Preservation, economic development dominate campaign

Todd Huff, Baltimore County Council candidate in the 3rd district, ousted a four-term incumbent and four others in the Republican primary. But, for the first time in 16 years, that victory does not guarantee him the seat. Democrat Ben Sutley, unopposed in the primary, is eyeing the same job.

The two candidates are campaigning hard on what has been one of incumbent Councilman T. Bryan McIntire's signature issues: land preservation in the predominantly rural district that covers the northern part of the county.

"We have to make sure the right person grabs that torch from McIntire and continues what he has done for preservation in this district," said Sutley, 42. "This is not just about a beautiful countryside. Residential sprawl can suck the county budget dry."

Huff, 42, said he "wants to work with McIntire and continue his legacy of land preservation."

The county lists more than 55,000 acres in permanent preservation programs and is continuing efforts to safeguard more land from development.

"That 55,000 figure speaks well for a lot of people in both parties," said Mike Pierce, president of North County Preservation, Inc., a watchdog organization which is not endorsing either candidate. "This issue is not about party. Any development in this district detracts from the water quality of 2 million people in this watershed."

McIntire has yet to endorse either candidate in the heavily Republican district, but has met with both, at their request, he said.

Both candidates have long careers in business. As operations manager for six Brooks-Huff Tire and Auto Centers, Huff said he is schooled in the balanced budget concept.

"I am living it every day in the business world," he said. "I see the issues. I know what needs to be done and I address it."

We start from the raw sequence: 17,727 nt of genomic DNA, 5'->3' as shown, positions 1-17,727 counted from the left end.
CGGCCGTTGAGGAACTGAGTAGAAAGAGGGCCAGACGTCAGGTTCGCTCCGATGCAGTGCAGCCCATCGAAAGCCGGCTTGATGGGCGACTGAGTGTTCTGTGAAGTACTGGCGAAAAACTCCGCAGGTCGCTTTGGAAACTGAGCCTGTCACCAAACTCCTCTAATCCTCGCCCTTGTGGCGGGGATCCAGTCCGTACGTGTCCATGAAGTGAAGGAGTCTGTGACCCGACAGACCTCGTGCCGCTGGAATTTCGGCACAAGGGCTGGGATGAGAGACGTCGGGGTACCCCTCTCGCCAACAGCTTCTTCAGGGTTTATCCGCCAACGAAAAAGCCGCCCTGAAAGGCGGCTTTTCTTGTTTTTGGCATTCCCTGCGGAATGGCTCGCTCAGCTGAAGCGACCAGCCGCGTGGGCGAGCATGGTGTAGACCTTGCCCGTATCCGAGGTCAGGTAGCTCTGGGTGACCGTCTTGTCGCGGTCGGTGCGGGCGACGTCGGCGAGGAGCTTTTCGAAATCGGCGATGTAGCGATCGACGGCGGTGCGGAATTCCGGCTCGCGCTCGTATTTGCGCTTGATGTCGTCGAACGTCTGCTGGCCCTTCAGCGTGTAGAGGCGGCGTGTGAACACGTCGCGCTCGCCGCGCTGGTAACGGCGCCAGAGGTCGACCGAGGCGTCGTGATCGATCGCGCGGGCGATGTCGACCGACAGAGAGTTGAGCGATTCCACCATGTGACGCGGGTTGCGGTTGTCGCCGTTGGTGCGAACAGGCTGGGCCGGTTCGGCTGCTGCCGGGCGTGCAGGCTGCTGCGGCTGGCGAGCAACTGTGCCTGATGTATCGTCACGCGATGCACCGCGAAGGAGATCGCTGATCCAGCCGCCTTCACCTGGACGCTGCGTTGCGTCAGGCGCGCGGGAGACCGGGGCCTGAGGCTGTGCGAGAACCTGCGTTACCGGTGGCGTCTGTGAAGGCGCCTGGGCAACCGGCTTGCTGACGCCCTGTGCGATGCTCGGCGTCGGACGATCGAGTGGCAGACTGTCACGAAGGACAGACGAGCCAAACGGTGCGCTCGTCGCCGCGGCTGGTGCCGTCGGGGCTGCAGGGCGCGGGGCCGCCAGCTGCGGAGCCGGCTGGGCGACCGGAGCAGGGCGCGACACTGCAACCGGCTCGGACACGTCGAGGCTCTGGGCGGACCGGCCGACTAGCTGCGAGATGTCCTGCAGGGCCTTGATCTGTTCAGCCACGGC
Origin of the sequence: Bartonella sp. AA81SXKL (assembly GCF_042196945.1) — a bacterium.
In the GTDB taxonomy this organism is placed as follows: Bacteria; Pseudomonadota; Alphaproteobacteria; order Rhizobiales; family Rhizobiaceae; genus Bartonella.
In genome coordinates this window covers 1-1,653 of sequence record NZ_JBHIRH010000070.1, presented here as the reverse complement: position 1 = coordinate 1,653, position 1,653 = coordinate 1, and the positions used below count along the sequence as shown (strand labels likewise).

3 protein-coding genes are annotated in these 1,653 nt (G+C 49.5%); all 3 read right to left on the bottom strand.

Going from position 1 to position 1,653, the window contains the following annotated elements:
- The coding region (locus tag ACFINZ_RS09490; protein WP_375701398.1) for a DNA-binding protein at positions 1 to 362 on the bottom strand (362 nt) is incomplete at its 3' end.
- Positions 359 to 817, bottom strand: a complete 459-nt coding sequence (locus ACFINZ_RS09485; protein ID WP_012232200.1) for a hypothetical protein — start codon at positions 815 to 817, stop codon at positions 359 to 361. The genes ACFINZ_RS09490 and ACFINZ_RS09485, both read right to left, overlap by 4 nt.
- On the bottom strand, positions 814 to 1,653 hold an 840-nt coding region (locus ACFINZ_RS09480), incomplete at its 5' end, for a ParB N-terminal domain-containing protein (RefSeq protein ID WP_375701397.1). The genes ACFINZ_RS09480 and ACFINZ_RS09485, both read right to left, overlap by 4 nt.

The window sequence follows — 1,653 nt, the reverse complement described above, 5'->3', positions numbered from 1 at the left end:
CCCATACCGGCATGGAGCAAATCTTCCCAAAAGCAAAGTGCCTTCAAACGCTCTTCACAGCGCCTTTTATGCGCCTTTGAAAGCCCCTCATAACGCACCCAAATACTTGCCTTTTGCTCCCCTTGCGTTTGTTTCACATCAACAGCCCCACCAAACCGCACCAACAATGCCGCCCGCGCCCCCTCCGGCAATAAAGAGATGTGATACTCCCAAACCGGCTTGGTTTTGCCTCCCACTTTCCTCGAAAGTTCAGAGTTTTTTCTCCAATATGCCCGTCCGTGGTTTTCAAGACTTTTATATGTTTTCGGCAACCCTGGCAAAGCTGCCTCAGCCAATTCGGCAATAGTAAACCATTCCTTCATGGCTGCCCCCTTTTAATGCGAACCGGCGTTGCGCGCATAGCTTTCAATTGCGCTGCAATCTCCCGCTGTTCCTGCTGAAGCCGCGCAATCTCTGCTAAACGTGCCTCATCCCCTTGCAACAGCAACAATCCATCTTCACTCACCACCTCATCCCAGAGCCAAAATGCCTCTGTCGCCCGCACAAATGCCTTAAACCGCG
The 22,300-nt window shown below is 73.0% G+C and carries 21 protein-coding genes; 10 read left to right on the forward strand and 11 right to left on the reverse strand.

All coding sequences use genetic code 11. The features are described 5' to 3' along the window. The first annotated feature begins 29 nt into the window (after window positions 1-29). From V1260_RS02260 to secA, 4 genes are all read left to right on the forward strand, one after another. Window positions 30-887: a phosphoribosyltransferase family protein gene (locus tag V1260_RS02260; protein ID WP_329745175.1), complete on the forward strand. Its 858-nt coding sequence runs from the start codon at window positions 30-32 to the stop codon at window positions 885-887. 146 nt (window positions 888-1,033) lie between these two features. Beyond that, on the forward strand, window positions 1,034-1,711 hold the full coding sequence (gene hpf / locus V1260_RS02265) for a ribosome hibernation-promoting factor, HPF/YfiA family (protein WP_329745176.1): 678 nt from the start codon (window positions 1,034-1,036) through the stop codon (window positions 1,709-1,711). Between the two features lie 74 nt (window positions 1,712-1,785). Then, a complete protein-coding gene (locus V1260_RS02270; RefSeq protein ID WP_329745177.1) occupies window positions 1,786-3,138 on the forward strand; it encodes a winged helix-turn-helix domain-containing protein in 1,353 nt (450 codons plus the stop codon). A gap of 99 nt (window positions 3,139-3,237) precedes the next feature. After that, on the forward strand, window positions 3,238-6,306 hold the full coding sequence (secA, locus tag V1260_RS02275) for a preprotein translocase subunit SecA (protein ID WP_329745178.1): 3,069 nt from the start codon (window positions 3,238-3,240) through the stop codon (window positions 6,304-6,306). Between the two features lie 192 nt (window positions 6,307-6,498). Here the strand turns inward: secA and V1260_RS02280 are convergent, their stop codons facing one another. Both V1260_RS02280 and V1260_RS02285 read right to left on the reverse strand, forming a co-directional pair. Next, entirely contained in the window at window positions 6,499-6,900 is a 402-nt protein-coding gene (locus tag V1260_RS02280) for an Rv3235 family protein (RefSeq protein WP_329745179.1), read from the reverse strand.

"I can bring more energy to the job and get more business into the county," he said. "We can keep our economy going, even in these downturns."

Sutley, a former teacher with a master's degree in history, worked full-time and earned a law degree at night from the University of Baltimore. He runs a law office in the city and co-owns a company that works with businesses to help reduce healthcare costs.

"If people do their homework, they will see that I bring more experience to the table," Sutley said. "The differences between us are dramatic in our education backgrounds and what we have done in the private sector."

Both men have records of arrests and convictions for a variety of offenses, which in Sutley's case involved driving while intoxicated and drug charges, and in Huff's case a conviction for leaving the scene of an accident, and charges of passing a bad check and a handgun violation.

Preservation of the county's working farms has been a significant issue in the campaign. District 3 has the largest geographical area of any council district and is the only one of seven that does not share a boundary with the city. The district extends north to Pennsylvania, west to Carroll County and east to Harford County.

Huff, past president of the Towson Chamber of Commerce, has promised to build communication between businesses and the communities that surround them, he said. He would streamline government and enforce existing laws rather than enact new ones. He would move forward with land preservation efforts and zoning to help farmers diversify and sustain their livelihoods.

He also would increase vocational education opportunities in county schools.

"Not every kid can go to college," he said. "We need to get vo-tech back into schools to help prepare those students for the work force."

Sutley said vocational programs already in place are sufficient and expanding those would prove too costly.

"You can't just throw out feel-good ideas," he said. "You have to examine costs first. I am very analytical."

mary.gail.hare@baltsun.com

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